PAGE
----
Tuesday, February 07, 2006

Living in a Material World

This morning, Dennis posed a question regarding getting/having material goods. He asked if there was anything wrong with seeking and getting material items that are beyond the mere necessity.

In discussing piano purchases, he further asked, "If someone is considering purchasing a piano and the choices are between one that is $1,000 and another that is $15,000, is purchasing the less expensive one more noble?" Noble? Is it a matter of nobility? Or prudence?

Anyway, many callers rang and seemed to voice concerns and worries that sounded somewhat manichean or spiritualist. Material goods are neither good nor evil. In a sense, they are neutral. It depends partially upon how they are used. The goods in themselves have no inherent moral value. That morality comes in when consideration is given to how the goods were made, how they were attained, and how they are used.

Creation is good. It is to be used according to its nature. Each item of the material world is to be used according to the nature of the item, according to "what it is for." Very simple.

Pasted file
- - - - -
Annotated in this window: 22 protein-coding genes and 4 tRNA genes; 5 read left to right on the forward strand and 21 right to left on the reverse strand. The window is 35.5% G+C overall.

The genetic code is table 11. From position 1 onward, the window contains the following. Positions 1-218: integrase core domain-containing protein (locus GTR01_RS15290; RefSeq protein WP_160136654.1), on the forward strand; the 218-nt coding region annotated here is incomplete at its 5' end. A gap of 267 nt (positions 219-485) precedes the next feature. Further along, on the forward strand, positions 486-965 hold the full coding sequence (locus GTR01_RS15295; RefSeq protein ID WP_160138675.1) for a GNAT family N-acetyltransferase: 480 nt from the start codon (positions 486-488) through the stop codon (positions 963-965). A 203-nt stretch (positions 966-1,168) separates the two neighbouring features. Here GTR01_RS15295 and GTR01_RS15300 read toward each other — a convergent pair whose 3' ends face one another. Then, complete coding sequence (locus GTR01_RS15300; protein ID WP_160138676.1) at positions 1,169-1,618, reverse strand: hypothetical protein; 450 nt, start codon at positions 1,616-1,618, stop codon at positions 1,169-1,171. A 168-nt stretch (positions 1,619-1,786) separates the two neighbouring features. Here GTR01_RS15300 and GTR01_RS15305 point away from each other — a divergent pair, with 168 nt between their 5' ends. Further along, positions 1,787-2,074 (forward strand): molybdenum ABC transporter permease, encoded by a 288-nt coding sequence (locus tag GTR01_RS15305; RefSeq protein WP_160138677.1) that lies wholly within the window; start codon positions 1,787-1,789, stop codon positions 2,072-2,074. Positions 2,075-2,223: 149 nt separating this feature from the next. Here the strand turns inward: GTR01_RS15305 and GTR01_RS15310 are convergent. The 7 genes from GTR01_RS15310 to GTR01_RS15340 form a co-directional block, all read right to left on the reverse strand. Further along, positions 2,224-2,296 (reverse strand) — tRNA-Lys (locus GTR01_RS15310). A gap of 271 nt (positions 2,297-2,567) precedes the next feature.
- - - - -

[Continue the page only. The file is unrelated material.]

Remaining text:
To say that a wealthy man who tithes generously and demonstrates great concern for those who have considerably less errs because he spends on material items for himself and his loved ones is wrong, misguided, and unrealistic.

We are material beings and so we are made to use the material world. To use it for our enjoyment. To use it for our work. To use it for our betterment. To use it. However, we must use it responsibly, which means that we should use "things" from the material world according to what they are for, according to their natures. Material "things" can be abused and misused, yes, but they necessarily are not so.

Attempts to strive beyond the material world and live a "human" life rejecting the material is really rejecting the "human" part of the life of the human person. Without grace, it is to attempt to be like angels ... and, as has been said countless times, ... when men attempt to be like angels, they quite often end up like devils.

So enjoy the material. Just do it in moderation and with prudence. Perhaps that is what Dennis should have been stressing: moderation and the prudential use of things. Now it is time to play some more CD's and listen to music while I continue to work on the computer and read a book.

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